The time is twenty three years ago. The venue is a flat in
Meanwhile, a few miles to the East and a world away from the ratpit of student politics, the Conservative Party, glowing and bellicose from a splendid little war, is settling in for a long, luxurious bout of hegemony.
Them times ain't no more. It’s the Tory party now that is about as relevant as the National Union of Students. And as they convene to look for a new messiah, why look who it is who walks among them smiling benignly. It’s uurrgggghhh! It’s aarrghhhhh!. It’s Dave! By dint of extensive lunching and mighty labours on behalf of conventional wisdom he’s risen from cistern decoration to Murdoch monsignor, at large amongst an errant flock.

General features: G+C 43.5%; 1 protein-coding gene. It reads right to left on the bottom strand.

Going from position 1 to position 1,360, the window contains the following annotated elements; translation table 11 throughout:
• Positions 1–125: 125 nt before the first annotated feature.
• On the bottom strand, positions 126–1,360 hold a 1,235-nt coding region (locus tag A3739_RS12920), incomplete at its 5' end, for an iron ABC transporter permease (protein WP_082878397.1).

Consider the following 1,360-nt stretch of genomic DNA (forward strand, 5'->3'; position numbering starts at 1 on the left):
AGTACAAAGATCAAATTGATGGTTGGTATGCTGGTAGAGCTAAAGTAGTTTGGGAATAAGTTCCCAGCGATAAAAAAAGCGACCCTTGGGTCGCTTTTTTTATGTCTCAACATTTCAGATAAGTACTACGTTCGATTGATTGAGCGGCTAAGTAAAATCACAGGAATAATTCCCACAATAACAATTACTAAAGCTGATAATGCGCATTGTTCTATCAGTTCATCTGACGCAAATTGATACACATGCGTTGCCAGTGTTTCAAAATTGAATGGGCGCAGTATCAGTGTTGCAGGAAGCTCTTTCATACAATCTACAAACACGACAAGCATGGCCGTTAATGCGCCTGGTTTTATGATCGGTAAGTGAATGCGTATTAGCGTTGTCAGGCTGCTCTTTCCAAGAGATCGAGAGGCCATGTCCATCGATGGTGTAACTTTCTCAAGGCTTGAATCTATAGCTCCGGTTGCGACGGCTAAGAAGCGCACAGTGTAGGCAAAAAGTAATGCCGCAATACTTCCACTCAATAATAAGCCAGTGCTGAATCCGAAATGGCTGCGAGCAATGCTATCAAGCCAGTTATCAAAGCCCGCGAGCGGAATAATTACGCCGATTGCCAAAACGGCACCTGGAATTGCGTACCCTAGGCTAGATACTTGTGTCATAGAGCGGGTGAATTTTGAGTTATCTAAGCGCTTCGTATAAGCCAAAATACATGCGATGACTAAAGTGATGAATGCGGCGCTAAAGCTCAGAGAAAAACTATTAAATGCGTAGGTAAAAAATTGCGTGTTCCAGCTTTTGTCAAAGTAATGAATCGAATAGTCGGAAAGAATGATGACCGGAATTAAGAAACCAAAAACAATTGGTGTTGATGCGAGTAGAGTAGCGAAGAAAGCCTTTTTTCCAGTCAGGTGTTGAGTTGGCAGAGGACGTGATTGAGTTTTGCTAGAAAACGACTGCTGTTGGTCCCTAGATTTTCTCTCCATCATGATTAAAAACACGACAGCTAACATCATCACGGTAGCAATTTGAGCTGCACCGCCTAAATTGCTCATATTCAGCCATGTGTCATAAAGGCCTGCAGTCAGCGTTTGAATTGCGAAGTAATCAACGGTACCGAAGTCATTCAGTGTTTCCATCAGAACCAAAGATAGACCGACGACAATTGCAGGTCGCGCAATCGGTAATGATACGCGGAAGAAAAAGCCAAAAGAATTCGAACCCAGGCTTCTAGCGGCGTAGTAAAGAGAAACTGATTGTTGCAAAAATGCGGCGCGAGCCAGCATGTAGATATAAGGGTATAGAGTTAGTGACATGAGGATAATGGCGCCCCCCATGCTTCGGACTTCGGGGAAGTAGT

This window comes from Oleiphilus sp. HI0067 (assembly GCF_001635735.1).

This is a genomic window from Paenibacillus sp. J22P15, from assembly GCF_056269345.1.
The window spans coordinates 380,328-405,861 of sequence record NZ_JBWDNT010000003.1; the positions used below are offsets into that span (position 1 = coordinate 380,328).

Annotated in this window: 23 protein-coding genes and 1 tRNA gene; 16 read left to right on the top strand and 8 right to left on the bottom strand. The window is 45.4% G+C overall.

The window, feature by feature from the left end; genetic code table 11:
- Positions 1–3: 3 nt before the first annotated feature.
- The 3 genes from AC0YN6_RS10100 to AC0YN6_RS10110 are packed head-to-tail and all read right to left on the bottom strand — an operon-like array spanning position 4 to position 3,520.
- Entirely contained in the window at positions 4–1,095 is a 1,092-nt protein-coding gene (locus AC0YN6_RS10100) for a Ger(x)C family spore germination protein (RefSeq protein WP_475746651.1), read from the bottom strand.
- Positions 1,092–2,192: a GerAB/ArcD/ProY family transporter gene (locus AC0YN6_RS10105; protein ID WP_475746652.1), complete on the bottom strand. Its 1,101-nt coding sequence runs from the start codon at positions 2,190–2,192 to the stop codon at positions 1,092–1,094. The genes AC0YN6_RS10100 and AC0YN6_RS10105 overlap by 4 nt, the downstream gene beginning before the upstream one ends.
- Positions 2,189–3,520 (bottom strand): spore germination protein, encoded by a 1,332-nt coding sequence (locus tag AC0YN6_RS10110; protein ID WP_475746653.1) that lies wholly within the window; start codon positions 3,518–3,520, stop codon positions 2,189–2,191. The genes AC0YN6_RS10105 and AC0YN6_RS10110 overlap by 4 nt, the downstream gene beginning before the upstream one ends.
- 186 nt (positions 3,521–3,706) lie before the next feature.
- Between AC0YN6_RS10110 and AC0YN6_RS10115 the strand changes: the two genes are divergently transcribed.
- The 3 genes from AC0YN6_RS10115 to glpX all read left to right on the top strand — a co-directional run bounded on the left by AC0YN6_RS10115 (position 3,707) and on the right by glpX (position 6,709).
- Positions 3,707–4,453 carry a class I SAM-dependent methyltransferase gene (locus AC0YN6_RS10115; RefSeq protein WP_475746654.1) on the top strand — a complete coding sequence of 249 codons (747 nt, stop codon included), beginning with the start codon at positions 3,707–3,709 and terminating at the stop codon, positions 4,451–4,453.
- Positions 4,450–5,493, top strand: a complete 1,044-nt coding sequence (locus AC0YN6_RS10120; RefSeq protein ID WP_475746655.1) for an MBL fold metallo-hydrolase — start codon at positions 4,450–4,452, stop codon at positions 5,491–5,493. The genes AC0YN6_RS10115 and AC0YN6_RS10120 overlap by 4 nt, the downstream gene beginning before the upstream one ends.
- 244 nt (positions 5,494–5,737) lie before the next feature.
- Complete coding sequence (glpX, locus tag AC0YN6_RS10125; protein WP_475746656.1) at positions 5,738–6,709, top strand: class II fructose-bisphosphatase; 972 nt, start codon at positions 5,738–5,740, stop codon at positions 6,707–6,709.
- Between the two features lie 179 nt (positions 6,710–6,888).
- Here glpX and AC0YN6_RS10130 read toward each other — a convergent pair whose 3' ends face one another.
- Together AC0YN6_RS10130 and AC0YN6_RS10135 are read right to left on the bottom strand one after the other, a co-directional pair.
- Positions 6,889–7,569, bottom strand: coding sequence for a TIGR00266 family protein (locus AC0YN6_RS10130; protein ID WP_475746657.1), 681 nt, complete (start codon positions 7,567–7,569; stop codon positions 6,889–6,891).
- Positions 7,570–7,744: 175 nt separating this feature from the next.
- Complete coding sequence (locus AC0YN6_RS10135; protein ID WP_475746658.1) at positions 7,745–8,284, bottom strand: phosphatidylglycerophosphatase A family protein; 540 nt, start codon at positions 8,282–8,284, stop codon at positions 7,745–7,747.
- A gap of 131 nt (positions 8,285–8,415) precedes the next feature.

Do I detect a hint of vengeance in Dave’s opinions? Not at all. All is right with the world. Dave can walk amongst the Tories in the guise of Uncle Aaron, bestowing a casual blessing here, wagging a warning finger there. His gaze alights on David Cameron, a person not too dissimilar to Dave himself. A Tory perhaps, but safely wet. The kind of person you could chat to at the PTA about the wonders of Polish plumbers, full of bright ideas about this and that. A glow of recognition ensues.
A boring column for us, perhaps. But for Dave, something of an apotheosis. After all this time he has met the enemy on favourable terms, and some of them are his.